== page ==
EPA works out air reduction deal with Ash Grove Cement

The U.S. Department of Justice plans to announce in the June 25 Federal Register the 30-day comment period on a legal settlement with Ash Grove Cement that requires emissions reductions at various coal-consuming, cement-making facilities around the U.S.

On June 19, the Department of Justice lodged a proposed consent decree with the U.S. District Court for the District of Kansas. The consent decree, if approved by the court, would require Ash Grove Cement to achieve substantial reductions of NOx, SO2 and particulate matter (PM) at its nine cement manufacturing plants operating in as many states.

The states of Arkansas, Idaho, Kansas, Montana, Nebraska, Oregon, Utah, Washington and the Puget Sound Clean Air Agency are parties to the proposed decree.

To reduce NOx emissions, the proposed decree would require Ash Grove to install modern pollution controls on nine of the kilns; shut down two old, inefficient kilns; optimize the operation of two relatively small, older kilns; and meet stringent NOx emission limits. For example, the decree calls for the retirement by September 2014 of Kilns 1 and 2 at the Midlothian, Texas, facility, and the retirement or retrofit with selective non-catalytic reduction technology by September 2014 at Midlothian Kiln 3.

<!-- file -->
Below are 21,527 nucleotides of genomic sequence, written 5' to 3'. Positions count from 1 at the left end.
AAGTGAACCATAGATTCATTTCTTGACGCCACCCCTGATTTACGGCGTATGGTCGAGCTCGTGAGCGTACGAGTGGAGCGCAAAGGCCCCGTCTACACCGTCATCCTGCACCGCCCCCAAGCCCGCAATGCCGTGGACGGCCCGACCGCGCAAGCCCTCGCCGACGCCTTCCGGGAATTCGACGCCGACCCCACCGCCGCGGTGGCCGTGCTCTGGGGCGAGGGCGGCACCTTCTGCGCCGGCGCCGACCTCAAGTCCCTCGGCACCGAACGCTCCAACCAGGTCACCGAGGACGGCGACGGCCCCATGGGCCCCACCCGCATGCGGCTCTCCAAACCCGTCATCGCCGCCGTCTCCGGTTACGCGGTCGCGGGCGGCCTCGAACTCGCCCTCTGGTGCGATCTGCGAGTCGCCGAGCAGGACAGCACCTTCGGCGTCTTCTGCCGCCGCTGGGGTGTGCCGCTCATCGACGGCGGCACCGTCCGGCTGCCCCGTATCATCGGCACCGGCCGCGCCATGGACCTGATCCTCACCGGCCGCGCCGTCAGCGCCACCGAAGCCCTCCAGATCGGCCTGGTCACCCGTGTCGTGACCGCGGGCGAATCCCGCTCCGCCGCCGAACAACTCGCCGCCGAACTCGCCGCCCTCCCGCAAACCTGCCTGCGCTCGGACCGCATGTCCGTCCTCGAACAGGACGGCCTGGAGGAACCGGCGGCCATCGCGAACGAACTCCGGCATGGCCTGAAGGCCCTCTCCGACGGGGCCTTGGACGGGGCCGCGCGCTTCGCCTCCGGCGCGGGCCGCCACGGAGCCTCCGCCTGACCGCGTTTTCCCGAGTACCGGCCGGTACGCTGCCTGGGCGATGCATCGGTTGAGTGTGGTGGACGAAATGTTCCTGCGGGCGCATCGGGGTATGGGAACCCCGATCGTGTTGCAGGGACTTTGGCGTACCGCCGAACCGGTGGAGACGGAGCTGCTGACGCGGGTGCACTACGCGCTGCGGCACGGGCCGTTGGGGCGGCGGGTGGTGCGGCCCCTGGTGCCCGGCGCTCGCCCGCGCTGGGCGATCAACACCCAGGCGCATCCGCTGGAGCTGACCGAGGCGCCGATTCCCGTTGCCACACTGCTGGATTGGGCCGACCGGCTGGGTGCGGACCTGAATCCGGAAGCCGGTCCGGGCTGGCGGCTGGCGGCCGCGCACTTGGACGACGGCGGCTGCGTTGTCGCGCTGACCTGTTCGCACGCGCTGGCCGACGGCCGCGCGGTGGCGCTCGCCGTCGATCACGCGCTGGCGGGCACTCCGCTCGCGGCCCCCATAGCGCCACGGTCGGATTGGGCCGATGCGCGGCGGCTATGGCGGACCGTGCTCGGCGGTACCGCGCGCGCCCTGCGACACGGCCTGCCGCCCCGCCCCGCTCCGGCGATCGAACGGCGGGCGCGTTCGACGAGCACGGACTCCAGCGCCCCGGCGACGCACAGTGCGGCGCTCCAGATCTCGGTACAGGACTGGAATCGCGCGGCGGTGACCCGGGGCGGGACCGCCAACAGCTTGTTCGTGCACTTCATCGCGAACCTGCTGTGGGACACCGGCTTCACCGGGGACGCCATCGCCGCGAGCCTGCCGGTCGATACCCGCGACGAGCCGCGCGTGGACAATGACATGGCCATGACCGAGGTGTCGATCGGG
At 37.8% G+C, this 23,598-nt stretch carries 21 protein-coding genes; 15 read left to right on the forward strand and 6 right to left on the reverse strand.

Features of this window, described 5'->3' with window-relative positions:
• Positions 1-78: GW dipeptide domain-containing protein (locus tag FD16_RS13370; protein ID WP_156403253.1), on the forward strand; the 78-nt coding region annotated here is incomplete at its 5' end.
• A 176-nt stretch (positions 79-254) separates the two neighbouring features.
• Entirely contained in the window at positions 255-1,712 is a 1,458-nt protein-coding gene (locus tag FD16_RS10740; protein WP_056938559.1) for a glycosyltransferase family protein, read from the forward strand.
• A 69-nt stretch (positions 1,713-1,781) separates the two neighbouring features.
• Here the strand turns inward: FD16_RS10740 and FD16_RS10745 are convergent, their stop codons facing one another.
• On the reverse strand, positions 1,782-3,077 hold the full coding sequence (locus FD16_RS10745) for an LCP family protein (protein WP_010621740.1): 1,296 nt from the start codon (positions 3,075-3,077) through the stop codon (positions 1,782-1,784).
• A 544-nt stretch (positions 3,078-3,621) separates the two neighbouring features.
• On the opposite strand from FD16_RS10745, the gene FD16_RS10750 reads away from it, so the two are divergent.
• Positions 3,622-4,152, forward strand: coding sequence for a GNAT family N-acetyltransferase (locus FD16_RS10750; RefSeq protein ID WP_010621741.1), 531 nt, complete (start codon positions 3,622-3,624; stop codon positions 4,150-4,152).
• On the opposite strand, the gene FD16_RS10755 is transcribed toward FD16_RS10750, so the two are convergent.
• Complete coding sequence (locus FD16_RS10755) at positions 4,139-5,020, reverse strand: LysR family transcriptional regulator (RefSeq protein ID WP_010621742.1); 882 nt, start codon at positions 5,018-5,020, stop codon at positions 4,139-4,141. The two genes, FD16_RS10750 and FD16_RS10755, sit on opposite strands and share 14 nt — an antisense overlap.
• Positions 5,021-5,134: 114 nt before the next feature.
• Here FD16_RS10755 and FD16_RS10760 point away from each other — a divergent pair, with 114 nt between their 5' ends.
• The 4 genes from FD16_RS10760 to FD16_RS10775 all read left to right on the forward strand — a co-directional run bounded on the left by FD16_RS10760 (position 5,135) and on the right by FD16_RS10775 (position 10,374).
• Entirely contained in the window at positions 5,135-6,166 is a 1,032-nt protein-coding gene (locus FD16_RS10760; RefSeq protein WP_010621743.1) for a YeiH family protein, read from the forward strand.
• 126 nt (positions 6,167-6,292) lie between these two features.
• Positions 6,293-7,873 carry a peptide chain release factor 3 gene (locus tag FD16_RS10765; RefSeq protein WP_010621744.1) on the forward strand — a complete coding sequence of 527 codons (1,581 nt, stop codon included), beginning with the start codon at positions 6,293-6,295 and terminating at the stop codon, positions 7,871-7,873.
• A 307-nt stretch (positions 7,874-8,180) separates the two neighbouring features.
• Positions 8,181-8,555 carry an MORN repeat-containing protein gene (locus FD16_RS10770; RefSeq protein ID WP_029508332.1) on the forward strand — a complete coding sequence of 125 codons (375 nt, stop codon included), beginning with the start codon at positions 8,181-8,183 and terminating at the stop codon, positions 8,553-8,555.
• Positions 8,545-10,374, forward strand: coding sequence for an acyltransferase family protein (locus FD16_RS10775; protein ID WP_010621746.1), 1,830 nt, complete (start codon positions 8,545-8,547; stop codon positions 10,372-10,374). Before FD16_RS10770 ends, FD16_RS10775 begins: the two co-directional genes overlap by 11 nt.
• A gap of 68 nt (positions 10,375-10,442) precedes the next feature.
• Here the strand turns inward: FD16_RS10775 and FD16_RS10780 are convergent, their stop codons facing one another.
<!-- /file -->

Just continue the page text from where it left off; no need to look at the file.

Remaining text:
The decree would also require Ash Grove to meet stringent emission limits to reduce SO2 emissions and would require modern pollution controls to reduce PM emissions at all eleven kilns that will continue to operate.

The affected facilities include:

  • Foreman Cement Plant, Foreman, Ark.;
  • Chanute Cement Plant, Chanute, Kansas;
  • Durkee Cement Plant, Durkee, Ore.;
  • Leamington Cement Plant, Leamington, Utah; and
  • Seattle Cement Plant, Seattle, Wash.

Coal is an integral part of the cement making process. For example, the decree defines “kiln” as including any associated preheater or precalciner devices, inline raw mills, inline coal mills or alkali bypasses that produces clinker by heating limestone and other materials for subsequent production of Portland cement.

About Barry Cassell 20414 Articles
Barry Cassell is Chief Analyst for GenerationHub covering coal and emission controls issues, projects and policy. He has covered the coal and power generation industry for more than 24 years, beginning in November 2011 at GenerationHub and prior to that as editor of SNL Energy’s Coal Report. He was formerly with Coal Outlook for 15 years as the publication’s editor and contributing writer, and prior to that he was editor of Coal & Synfuels Technology and associate editor of The Energy Report. He has a bachelor’s degree from Central Michigan University.